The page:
Stay on Top of Enterprise Technology Trends
Get updates impacting your industry from our GigaOm Research Community
Picture a Nike (s nke) FuelBand that’s just a small ring on your index finger, or a cell phone that’s as slim and pliable as a credit card. Those types of thin, tiny or just down right unusual shapes could be created if there were batteries that were both slim, flexible and also powerful enough to run the gadgets. It’s the batteries, it turns out, that are the main barrier to modern electronics design.
But in a small, brightly-lit lab in an office park behind the Oakland Airport in Alameda, Calif., a young startup called Imprint Energy, is using research created at the University of California, Berkeley to develop just such a battery that could free gadget makers from the constraints of the standard lithium ion battery. Well, that’s the plan anyways.
Using zinc, instead of lithium, and screen printing technology, Imprint Energy is already churning out low volumes of its ultra-thin, energy-dense, flexible, and low cost rechargeable batteries for pilot customers.
The battery barrier
The problem is, it’s hard to make standard lithium ion batteries thin and flexible, explained Imprint Energy CEO Devin MacKenzie to me in an interview in the startup’s lab last week. There’s a “lot of packaging,” required to seal off the highly reactive lithium in the battery from the environment, said MacKenzie. If you’ve ever seen YouTube videos of lithium batteries that catch on fire in the air or water, you know why those barriers are needed.
But this architecture also makes lithium ion batteries rigid and potentially bulky. Even the slimmest laptops like the Macbook Air, or tablets like the iPad, faced design limitations created by the size and weight of the batteries. The Nike FuelBand uses a curved (called conformal in battery terms) lithium polymer battery, but if you look closely at the shape of the band (photo left), the battery is the only part of the bracelet that isn’t pliable.
Upsides of zinc
Imprint Energy’s battery tackles the problem of rigidity and bulkiness by simply throwing out the lithium. The company, which now has a staff of 8, was founded in 2010 by U.C. Berkeley PHD students Christine Ho and Brooks Kincaid, and more they recently raised seed funding from Dow Chemical and CIA fund In-Q-Tel.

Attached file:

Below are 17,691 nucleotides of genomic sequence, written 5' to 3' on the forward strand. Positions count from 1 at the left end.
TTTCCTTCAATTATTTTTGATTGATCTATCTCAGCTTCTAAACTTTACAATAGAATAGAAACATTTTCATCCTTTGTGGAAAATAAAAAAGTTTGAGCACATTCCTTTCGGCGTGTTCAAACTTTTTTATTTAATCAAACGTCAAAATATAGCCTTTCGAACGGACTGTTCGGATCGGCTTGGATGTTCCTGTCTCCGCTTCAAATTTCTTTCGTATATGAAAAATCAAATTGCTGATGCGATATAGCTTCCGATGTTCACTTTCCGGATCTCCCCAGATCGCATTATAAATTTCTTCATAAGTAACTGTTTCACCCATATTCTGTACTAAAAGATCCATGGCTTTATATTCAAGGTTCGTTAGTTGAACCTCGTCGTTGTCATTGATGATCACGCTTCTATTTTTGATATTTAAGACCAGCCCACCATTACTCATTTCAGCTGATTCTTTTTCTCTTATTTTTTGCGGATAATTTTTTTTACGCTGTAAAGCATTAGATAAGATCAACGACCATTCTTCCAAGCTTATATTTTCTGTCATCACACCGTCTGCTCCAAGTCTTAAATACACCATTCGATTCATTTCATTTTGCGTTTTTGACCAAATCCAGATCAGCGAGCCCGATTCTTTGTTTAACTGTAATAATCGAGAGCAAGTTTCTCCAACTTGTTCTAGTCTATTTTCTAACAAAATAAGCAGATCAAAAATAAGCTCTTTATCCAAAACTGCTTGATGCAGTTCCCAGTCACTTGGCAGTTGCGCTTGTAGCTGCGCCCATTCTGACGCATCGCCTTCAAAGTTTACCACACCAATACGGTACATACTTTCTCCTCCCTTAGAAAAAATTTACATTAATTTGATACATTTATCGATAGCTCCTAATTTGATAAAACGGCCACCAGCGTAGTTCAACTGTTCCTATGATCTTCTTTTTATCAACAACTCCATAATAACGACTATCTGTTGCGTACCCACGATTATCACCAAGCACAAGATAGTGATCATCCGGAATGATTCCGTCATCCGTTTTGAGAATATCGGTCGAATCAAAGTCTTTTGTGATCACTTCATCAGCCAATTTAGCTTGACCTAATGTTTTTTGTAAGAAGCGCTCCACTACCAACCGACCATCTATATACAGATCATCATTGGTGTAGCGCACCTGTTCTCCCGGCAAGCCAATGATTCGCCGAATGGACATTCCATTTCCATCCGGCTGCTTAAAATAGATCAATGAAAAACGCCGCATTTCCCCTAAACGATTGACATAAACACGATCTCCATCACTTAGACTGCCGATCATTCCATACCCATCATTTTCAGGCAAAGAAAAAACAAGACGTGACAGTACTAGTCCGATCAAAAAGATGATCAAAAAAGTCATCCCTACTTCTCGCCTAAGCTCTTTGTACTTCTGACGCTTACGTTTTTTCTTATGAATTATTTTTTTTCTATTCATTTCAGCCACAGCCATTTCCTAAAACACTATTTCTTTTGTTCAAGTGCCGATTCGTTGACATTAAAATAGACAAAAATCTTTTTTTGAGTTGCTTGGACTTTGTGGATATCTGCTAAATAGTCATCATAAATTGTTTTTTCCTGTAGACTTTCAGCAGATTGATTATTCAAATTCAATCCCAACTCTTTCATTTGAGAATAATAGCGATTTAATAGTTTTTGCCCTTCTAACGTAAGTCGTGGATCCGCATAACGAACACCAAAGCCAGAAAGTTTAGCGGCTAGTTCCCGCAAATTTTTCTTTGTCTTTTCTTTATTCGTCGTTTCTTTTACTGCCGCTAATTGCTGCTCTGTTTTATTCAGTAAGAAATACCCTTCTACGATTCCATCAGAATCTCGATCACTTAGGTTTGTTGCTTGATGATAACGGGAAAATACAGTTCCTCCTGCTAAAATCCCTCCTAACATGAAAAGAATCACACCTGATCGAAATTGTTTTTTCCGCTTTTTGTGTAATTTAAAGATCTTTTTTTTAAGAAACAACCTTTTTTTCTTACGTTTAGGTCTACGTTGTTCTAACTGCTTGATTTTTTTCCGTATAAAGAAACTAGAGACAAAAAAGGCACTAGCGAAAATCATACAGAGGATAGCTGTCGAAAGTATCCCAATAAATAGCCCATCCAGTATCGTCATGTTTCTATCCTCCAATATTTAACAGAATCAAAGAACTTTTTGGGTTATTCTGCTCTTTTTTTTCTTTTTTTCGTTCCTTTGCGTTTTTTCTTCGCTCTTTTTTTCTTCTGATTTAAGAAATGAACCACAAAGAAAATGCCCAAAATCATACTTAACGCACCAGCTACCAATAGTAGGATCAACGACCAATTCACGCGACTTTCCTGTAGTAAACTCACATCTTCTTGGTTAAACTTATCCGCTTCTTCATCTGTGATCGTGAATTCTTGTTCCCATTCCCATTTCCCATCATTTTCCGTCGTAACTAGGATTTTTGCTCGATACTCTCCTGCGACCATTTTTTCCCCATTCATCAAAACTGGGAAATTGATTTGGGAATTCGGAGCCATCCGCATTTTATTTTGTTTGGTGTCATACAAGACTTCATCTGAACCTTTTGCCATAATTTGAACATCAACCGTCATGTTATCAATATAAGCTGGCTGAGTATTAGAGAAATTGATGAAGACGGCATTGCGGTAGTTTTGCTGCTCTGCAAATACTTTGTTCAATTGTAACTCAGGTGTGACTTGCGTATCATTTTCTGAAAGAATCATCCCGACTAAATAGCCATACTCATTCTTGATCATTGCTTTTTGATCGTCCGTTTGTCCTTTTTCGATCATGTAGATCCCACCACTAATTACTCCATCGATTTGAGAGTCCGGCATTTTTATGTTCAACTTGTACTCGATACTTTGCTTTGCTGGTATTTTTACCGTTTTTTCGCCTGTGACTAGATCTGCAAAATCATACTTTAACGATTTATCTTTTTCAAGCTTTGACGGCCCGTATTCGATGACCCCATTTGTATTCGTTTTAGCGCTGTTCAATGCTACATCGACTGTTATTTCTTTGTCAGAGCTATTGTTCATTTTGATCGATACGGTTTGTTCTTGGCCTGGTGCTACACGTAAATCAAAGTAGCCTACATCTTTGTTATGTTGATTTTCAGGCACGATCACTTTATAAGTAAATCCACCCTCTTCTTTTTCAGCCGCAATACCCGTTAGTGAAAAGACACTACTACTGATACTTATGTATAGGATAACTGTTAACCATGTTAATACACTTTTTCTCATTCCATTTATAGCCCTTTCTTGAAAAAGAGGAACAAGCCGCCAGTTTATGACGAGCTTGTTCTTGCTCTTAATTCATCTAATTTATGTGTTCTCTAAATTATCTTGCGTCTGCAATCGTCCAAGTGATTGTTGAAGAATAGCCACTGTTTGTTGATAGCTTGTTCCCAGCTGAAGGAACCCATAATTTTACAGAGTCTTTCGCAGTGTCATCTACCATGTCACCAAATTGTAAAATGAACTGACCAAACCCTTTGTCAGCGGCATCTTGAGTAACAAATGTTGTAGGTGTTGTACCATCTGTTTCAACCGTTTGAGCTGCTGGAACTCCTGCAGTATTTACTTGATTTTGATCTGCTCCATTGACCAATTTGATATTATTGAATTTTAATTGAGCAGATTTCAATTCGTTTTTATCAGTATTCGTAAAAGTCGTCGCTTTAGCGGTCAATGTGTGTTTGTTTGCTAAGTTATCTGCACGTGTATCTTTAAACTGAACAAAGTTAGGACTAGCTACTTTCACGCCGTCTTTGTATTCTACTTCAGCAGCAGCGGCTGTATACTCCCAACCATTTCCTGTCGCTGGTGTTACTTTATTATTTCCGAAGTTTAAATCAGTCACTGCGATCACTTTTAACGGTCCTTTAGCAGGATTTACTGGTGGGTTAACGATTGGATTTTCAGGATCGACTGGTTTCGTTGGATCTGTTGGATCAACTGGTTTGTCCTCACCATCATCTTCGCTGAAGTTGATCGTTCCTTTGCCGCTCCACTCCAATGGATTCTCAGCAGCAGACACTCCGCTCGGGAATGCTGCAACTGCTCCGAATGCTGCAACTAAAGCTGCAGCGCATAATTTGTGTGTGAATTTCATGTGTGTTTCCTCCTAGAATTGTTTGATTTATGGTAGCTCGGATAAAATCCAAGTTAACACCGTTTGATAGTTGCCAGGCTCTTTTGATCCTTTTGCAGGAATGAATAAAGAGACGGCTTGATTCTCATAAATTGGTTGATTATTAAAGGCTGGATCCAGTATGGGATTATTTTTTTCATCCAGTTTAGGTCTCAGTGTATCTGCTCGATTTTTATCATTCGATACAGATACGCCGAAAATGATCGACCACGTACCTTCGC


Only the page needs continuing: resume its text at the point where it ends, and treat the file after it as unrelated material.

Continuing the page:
The company uses zinc for the anode part of the battery, and combines that with a solid polymer electrolyte and a cathode made of a metal oxide. A battery is made up of an anode on one side and a cathode on the other, with an electrolyte in between — zinc ions (in Imprint’s case) travel from the anode to the cathode through the electrolyte, creating a chemical reaction that allows electrons to be harvested along the way.
MacKenzie tells me that while zinc has been used for years in batteries, it’s been difficult to make zinc batteries rechargeable. That’s because when zinc is combined with a liquid electrolyte it creates something called dendrites, which are tiny fibers that grow and get in the way of the charging reaction. Imprint Energy solved this hurdle by using an electrolyte made of a solid polymer combined with the zinc.
Using zinc means Imprint’s batteries can have far less “packaging” because zinc isn’t highly reactive with the environment. In other words, the batteries can be made much more thinly. They can also be made as tiny as a few hundred microns thick (the width of a couple human hairs). Batteries that small could power tiny digital smart labels, like freshness detector stickers on food.
Zinc also makes Imprint’s batteries more safe and less toxic than lithium-based batteries. The team at Imprint can work on the zinc batteries in the open air. And the zinc batteries are a safer option for creating devices that sit on — or even in — the body. Imagine a lithium battery powering a heart device inside a person’s chest cavity, and the battery leaks lithium into the person’s body. Yikes.
The other innovation that Imprint Energy has developed is that it’s printing out its batteries using standard screen printing technology. Most batteries are made by coating the materials onto foils, which are then assembled into cells.
In Imprint Energy’s Alameda lab, CEO MacKenzie shows me one of two battery printing machines on site and a variety of screens that look sort of like t-shirt silk screening screens. The battery materials are printed like ink onto the screens in whatever shapes the client requires. Customers will pay a premium for batteries created to the custom shapes of their devices.
The company can churn out 100 cells a day on the machines in its lab. That’s tiny in the world of the battery giants in Asia, but it’s large enough to get samples out to potential customers. Down the road — potentially two to three years — the company will scale up manufacturing to a large commercial scale, but it won’t likely be building its own factories. More likely, it will work closely with manufacturing partners or license its technology.
An eye on wearables
While it’s still early days for Imprint Energy, the team’s end goal is the wearable electronics market, both for consumers (like Nike’s FuelBand and the FitBit line) as well as the health sector (such as implanted monitors). The wearables industry could reap the most benefits from the novel and thin shapes of the batteries, as well as the safe and less toxic materials.
Co-founder Kincaid is a wearables buff. He shows me his own Nike FuelBand on his wrist during the interview, and he says he’s eagerly awaiting the arrival of his Misfit Shine. For the wearables industry, Imprint Energy’s zinc poly batteries could enable an entirely new type of device that’s more hidden, more streamlined, or more functional. Given that wearable electronics is an emerging sector, and one that could become a lot more mainstream over the next few years, disruptive design could ultimately completely change the wearable industry.